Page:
It had been more than a decade since “B.T.” had last seen anything.
After suffering a traumatic accident as a young woman, doctors diagnosed her with cortical blindness, caused by damage to the visual processing centers in her brain. So she got a seeing eye dog to guide her and grew accustomed to the darkness.
Besides, B.T. had other health problems to cope with — namely, more than 10 wildly different personalities that competed for control of her body. It was while seeking treatment for her dissociative identity disorder that the ability to see suddenly returned. Not to B.T., a 37-year-old German woman. But to a teenage boy she sometimes became.
With therapy, over the course of months, all but two of B.T.’s identities regained their sight. And as B.T. oscillated between identities, her vision flicked on and off like a light switch in her mind. The world would appear, then go dark.
Writing in PsyCh Journal, B.T.’s doctors say that her blindness wasn’t caused by brain damage, her original diagnosis. It was instead something more akin to a brain directive, a psychological problem rather than a physiological one.
B.T.’s strange case reveals a lot about the mind’s extraordinary power — how it can control what we see and who we are.
To understand what happened with B.T. (who is identified only by her initials in the journal article) her doctors, German psychologists Hans Strasburger and Bruno Waldvogel, went all the way back to her initial diagnosis of cortical blindness. Her health records from the time show that she was subjected to a series of vision tests — involving lasers, special glasses, lights shined across a room — all of which demonstrated her apparent blindness. Since there was no damage to her eyes themselves, it was assumed that B.T.’s vision problems must have come from brain damage caused by her accident (the report does not say what exactly happened in the accident).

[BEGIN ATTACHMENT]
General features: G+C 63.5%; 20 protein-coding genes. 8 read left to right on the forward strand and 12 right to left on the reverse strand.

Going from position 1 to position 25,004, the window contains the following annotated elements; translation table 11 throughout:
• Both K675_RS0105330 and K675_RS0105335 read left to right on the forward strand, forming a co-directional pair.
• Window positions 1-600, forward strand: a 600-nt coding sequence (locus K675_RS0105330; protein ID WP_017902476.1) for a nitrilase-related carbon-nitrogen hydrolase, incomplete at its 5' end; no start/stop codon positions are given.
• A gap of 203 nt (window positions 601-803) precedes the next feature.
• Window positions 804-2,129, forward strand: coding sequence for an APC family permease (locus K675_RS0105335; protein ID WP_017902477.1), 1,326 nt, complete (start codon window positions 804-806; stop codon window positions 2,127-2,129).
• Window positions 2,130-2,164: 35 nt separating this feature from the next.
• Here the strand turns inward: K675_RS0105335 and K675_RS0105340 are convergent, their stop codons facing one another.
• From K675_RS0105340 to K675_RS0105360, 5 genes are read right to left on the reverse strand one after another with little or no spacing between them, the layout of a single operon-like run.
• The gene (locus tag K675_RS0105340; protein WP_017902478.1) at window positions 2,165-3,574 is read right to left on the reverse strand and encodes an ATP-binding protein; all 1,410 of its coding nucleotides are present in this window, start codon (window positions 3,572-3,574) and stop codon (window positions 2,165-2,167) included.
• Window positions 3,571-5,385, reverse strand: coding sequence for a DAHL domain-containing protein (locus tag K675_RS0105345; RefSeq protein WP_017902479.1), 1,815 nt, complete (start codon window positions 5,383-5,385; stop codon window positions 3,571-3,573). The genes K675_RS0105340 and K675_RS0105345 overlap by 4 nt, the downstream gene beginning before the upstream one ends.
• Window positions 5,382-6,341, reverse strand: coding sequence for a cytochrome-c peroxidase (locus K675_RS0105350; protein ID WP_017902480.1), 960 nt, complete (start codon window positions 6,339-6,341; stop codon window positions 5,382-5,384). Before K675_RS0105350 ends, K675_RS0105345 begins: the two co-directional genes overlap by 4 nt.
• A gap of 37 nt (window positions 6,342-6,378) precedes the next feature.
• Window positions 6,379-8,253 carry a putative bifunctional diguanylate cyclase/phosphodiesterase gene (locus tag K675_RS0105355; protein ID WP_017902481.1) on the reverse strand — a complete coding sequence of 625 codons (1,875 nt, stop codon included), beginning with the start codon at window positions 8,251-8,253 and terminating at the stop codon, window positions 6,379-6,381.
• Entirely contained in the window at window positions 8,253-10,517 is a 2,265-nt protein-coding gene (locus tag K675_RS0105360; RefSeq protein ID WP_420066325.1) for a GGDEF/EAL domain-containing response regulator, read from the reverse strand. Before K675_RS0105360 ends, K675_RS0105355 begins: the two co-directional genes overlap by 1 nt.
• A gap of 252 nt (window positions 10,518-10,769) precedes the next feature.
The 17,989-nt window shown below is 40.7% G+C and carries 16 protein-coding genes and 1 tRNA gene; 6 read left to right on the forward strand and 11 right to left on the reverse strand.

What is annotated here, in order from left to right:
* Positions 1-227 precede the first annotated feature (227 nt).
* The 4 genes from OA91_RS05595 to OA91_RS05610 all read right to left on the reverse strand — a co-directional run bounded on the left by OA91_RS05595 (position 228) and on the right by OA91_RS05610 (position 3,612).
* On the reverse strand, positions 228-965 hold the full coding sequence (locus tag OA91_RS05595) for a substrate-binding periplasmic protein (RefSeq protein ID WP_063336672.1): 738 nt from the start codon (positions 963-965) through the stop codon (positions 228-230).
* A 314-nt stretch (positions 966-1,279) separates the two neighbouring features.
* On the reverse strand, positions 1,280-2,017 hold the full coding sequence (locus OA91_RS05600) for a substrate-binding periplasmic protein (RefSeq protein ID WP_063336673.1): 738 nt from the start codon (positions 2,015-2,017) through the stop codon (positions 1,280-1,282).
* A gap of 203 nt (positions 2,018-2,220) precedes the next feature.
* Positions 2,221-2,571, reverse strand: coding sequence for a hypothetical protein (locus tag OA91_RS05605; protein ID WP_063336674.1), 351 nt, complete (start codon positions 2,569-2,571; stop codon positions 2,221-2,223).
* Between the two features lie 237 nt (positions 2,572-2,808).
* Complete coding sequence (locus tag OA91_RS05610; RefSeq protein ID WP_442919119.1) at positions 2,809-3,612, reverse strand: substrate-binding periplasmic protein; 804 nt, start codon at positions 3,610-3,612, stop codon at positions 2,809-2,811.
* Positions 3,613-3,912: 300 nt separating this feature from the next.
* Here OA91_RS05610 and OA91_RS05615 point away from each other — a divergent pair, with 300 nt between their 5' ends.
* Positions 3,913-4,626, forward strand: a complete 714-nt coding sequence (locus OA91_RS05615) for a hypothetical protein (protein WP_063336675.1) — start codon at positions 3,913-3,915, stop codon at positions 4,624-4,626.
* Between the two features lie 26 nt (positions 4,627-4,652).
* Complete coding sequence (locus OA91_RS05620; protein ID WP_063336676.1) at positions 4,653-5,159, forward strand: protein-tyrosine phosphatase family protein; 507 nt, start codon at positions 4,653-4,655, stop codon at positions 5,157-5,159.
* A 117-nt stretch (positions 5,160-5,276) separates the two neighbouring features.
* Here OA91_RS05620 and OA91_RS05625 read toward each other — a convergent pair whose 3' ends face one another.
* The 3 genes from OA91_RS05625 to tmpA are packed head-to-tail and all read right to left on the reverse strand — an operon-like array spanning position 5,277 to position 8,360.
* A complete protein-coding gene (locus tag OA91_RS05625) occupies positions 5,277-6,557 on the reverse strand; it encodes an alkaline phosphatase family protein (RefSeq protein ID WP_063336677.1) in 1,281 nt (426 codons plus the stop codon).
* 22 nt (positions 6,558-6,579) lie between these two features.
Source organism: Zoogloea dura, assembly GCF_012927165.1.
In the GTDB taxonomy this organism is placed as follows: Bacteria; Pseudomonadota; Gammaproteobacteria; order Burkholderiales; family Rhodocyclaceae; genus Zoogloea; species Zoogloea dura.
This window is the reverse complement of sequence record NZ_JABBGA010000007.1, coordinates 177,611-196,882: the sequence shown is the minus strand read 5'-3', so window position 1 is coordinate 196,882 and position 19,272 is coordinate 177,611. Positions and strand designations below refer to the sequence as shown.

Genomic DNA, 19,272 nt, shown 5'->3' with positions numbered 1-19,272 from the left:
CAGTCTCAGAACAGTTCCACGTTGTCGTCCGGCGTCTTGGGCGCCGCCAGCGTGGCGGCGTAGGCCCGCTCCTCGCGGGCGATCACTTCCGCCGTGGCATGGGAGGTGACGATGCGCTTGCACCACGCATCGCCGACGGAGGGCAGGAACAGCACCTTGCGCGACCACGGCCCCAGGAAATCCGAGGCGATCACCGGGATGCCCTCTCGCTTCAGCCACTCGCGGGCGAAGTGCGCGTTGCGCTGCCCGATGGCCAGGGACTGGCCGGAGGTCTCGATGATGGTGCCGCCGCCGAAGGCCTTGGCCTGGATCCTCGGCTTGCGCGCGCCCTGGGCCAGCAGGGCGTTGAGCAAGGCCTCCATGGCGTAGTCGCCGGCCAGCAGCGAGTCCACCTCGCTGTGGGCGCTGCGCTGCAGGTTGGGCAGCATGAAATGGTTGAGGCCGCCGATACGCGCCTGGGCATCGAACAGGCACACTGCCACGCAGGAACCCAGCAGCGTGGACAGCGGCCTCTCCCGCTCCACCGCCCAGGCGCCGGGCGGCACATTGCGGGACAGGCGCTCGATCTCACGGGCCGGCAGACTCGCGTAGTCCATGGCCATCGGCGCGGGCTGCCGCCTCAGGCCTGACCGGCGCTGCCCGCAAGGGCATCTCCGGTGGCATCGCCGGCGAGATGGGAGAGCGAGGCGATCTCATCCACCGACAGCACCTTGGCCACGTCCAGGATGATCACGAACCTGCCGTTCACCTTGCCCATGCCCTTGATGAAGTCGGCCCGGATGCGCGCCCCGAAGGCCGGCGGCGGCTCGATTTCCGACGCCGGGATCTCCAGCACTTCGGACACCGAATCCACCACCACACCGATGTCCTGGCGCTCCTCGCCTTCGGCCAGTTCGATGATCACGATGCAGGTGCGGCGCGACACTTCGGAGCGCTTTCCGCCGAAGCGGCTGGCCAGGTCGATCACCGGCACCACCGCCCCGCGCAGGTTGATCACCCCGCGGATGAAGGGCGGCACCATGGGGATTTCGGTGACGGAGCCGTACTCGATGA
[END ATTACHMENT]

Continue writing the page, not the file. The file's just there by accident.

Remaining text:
Waldvogel had no reason to doubt that diagnosis when B.T. was referred to him 13 years later for treatment for dissociative identity disorder, once called multiple personality disorder. B.T. exhibited more than 10 personalities, each of them varying in age, gender, habits and temperament. They even spoke different languages: some communicated only in English, others only in German, some in both (B.T. had spent time in an English-speaking country as a child but lived in Germany).
Then, four years into psychotherapy, something strange happened: Just after ending a therapy session, while in one of her adolescent male states, B.T. saw a word on the cover of a magazine. It was the first word she had read visually in 17 years.
At first, B.T.’s renewed sight was restricted to recognizing whole words in that one identity. If asked, she couldn’t even see the individual letters that made up the words, just the words themselves. But it gradually expanded, first to higher-order visual processes (like reading), then to lower-level ones (like recognizing patterns) until most of her personalities were able to see most of the time. When B.T. alternated between sighted and sightless personalities, her vision switched as well.
That’s when Waldvogel began doubting the cause of B.T.’s vision loss. It’s unlikely that a brain injury of the kind that can cause cortical blindness would heal instantaneously after such a long time. And even if it did, that didn’t explain why B.T.’s vision continued to switch on and off. Clearly something else was going on.